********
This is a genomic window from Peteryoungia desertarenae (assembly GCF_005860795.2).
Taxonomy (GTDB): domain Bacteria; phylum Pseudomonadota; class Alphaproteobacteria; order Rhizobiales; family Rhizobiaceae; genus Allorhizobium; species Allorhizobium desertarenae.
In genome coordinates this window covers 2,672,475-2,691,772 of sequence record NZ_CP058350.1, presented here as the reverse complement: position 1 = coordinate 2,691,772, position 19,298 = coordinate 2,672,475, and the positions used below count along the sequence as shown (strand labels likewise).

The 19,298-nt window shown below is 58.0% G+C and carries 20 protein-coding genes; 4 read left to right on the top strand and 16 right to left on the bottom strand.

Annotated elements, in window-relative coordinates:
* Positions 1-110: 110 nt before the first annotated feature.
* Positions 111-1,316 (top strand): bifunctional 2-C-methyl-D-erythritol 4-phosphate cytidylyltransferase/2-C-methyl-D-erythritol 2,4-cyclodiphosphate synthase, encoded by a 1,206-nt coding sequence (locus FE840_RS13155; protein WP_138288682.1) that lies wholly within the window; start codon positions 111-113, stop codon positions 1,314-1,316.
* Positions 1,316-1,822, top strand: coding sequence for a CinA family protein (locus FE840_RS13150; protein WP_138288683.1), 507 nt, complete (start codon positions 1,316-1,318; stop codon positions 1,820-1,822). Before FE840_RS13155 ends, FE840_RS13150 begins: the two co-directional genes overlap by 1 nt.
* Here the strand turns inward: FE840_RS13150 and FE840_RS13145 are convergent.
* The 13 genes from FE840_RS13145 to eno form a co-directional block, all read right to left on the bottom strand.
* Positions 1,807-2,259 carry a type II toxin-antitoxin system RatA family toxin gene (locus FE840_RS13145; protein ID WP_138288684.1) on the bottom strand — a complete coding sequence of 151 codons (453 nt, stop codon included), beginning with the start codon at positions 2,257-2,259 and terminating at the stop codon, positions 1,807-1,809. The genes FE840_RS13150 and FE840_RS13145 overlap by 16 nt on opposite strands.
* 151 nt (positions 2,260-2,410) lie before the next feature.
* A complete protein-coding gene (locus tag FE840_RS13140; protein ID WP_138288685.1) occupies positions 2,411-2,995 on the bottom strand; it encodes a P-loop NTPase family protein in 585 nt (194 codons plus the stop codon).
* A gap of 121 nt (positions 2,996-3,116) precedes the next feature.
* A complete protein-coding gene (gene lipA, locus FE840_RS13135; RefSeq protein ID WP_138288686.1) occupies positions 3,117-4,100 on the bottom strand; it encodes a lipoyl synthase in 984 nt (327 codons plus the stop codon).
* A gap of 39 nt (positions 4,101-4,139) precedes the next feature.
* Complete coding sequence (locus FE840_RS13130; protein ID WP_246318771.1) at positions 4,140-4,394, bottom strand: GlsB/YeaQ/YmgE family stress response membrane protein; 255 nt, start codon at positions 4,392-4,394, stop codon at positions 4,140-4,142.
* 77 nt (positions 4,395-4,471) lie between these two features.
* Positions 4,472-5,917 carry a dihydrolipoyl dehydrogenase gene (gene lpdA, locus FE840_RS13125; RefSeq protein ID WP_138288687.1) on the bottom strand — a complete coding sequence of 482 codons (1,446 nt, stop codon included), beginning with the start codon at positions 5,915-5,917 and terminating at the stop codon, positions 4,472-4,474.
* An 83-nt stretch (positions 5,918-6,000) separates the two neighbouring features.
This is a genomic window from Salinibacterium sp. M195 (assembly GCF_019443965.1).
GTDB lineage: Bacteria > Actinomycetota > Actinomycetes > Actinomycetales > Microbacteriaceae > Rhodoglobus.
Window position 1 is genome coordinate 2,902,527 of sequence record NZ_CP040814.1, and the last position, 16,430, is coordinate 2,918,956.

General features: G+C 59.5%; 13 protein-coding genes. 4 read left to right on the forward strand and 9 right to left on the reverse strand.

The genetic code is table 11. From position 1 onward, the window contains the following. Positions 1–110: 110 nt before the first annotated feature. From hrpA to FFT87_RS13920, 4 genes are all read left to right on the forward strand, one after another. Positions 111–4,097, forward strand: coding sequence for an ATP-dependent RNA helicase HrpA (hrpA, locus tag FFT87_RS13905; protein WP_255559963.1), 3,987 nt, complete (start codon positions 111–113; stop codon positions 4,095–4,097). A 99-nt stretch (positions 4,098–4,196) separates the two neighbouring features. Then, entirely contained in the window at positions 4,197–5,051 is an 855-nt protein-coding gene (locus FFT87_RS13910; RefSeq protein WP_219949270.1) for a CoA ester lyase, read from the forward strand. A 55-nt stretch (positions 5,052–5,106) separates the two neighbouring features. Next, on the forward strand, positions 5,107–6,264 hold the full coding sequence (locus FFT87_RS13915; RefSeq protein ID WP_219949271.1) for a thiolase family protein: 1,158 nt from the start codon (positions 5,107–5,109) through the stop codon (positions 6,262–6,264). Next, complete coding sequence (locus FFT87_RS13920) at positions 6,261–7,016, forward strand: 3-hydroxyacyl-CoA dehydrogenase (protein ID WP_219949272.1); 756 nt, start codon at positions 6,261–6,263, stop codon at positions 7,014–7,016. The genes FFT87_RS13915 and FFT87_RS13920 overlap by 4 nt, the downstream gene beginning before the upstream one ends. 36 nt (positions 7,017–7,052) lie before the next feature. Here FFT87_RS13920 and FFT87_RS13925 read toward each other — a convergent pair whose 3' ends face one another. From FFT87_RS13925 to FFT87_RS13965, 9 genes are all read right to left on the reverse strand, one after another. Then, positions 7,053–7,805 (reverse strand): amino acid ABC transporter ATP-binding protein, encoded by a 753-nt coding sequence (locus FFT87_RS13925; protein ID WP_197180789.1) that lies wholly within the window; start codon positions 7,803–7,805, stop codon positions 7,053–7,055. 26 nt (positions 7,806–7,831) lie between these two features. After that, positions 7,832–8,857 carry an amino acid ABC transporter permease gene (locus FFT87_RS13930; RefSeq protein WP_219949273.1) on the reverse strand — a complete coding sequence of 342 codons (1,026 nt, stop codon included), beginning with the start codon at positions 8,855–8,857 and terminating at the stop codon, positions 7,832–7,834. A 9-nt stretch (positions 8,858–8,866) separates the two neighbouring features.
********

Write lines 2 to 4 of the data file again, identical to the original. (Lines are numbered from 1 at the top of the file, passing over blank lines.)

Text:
Taxonomy (GTDB): domain Bacteria; phylum Pseudomonadota; class Alphaproteobacteria; order Rhizobiales; family Rhizobiaceae; genus Allorhizobium; species Allorhizobium desertarenae.
In genome coordinates this window covers 2,672,475-2,691,772 of sequence record NZ_CP058350.1, presented here as the reverse complement: position 1 = coordinate 2,691,772, position 19,298 = coordinate 2,672,475, and the positions used below count along the sequence as shown (strand labels likewise).

The 19,298-nt window shown below is 58.0% G+C and carries 20 protein-coding genes; 4 read left to right on the top strand and 16 right to left on the bottom strand.